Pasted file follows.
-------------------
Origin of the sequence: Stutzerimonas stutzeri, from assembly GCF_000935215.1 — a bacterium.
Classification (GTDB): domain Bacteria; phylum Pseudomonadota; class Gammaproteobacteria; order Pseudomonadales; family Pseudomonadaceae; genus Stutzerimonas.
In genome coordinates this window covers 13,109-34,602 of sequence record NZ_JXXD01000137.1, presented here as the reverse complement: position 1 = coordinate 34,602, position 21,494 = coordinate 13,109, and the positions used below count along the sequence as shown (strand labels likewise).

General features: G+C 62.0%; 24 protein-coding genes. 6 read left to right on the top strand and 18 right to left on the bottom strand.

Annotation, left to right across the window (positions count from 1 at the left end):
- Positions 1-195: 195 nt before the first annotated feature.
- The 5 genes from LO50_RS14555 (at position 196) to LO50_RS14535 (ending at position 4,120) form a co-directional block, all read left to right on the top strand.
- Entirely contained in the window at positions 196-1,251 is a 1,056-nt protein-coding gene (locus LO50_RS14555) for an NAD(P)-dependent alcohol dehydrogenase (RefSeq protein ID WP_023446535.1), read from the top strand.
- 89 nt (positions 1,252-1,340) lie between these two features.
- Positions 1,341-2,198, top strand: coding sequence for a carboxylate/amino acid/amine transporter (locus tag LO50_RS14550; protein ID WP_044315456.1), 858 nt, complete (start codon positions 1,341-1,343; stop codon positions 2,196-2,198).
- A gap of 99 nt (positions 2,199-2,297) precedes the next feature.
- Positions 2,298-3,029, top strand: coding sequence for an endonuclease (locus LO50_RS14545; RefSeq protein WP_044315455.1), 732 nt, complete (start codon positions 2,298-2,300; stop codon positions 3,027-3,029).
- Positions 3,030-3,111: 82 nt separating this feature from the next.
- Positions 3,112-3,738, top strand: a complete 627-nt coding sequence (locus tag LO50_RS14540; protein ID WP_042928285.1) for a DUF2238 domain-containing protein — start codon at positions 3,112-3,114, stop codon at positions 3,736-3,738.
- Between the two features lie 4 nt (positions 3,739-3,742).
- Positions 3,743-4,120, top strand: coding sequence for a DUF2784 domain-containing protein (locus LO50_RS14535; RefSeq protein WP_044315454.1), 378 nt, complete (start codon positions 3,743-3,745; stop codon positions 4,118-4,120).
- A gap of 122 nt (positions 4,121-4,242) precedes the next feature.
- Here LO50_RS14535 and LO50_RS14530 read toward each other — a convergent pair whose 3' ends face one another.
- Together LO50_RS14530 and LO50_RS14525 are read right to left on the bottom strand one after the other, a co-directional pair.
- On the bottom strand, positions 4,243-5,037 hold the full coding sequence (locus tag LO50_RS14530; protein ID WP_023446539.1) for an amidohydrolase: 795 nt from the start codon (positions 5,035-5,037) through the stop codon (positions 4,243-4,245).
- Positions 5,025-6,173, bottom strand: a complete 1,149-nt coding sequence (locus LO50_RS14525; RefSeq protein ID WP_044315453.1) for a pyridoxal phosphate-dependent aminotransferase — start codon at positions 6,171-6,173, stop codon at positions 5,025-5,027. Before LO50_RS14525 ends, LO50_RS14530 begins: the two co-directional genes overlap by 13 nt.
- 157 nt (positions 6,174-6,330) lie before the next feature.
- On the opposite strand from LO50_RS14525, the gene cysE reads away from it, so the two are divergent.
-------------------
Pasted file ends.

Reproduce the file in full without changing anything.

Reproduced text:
Origin of the sequence: Stutzerimonas stutzeri, from assembly GCF_000935215.1 — a bacterium.
Classification (GTDB): domain Bacteria; phylum Pseudomonadota; class Gammaproteobacteria; order Pseudomonadales; family Pseudomonadaceae; genus Stutzerimonas.
In genome coordinates this window covers 13,109-34,602 of sequence record NZ_JXXD01000137.1, presented here as the reverse complement: position 1 = coordinate 34,602, position 21,494 = coordinate 13,109, and the positions used below count along the sequence as shown (strand labels likewise).

General features: G+C 62.0%; 24 protein-coding genes. 6 read left to right on the top strand and 18 right to left on the bottom strand.

Annotation, left to right across the window (positions count from 1 at the left end):
- Positions 1-195: 195 nt before the first annotated feature.
- The 5 genes from LO50_RS14555 (at position 196) to LO50_RS14535 (ending at position 4,120) form a co-directional block, all read left to right on the top strand.
- Entirely contained in the window at positions 196-1,251 is a 1,056-nt protein-coding gene (locus LO50_RS14555) for an NAD(P)-dependent alcohol dehydrogenase (RefSeq protein ID WP_023446535.1), read from the top strand.
- 89 nt (positions 1,252-1,340) lie between these two features.
- Positions 1,341-2,198, top strand: coding sequence for a carboxylate/amino acid/amine transporter (locus tag LO50_RS14550; protein ID WP_044315456.1), 858 nt, complete (start codon positions 1,341-1,343; stop codon positions 2,196-2,198).
- A gap of 99 nt (positions 2,199-2,297) precedes the next feature.
- Positions 2,298-3,029, top strand: coding sequence for an endonuclease (locus LO50_RS14545; RefSeq protein WP_044315455.1), 732 nt, complete (start codon positions 2,298-2,300; stop codon positions 3,027-3,029).
- Positions 3,030-3,111: 82 nt separating this feature from the next.
- Positions 3,112-3,738, top strand: a complete 627-nt coding sequence (locus tag LO50_RS14540; protein ID WP_042928285.1) for a DUF2238 domain-containing protein — start codon at positions 3,112-3,114, stop codon at positions 3,736-3,738.
- Between the two features lie 4 nt (positions 3,739-3,742).
- Positions 3,743-4,120, top strand: coding sequence for a DUF2784 domain-containing protein (locus LO50_RS14535; RefSeq protein WP_044315454.1), 378 nt, complete (start codon positions 3,743-3,745; stop codon positions 4,118-4,120).
- A gap of 122 nt (positions 4,121-4,242) precedes the next feature.
- Here LO50_RS14535 and LO50_RS14530 read toward each other — a convergent pair whose 3' ends face one another.
- Together LO50_RS14530 and LO50_RS14525 are read right to left on the bottom strand one after the other, a co-directional pair.
- On the bottom strand, positions 4,243-5,037 hold the full coding sequence (locus tag LO50_RS14530; protein ID WP_023446539.1) for an amidohydrolase: 795 nt from the start codon (positions 5,035-5,037) through the stop codon (positions 4,243-4,245).
- Positions 5,025-6,173, bottom strand: a complete 1,149-nt coding sequence (locus LO50_RS14525; RefSeq protein ID WP_044315453.1) for a pyridoxal phosphate-dependent aminotransferase — start codon at positions 6,171-6,173, stop codon at positions 5,025-5,027. Before LO50_RS14525 ends, LO50_RS14530 begins: the two co-directional genes overlap by 13 nt.
- 157 nt (positions 6,174-6,330) lie before the next feature.
- On the opposite strand from LO50_RS14525, the gene cysE reads away from it, so the two are divergent.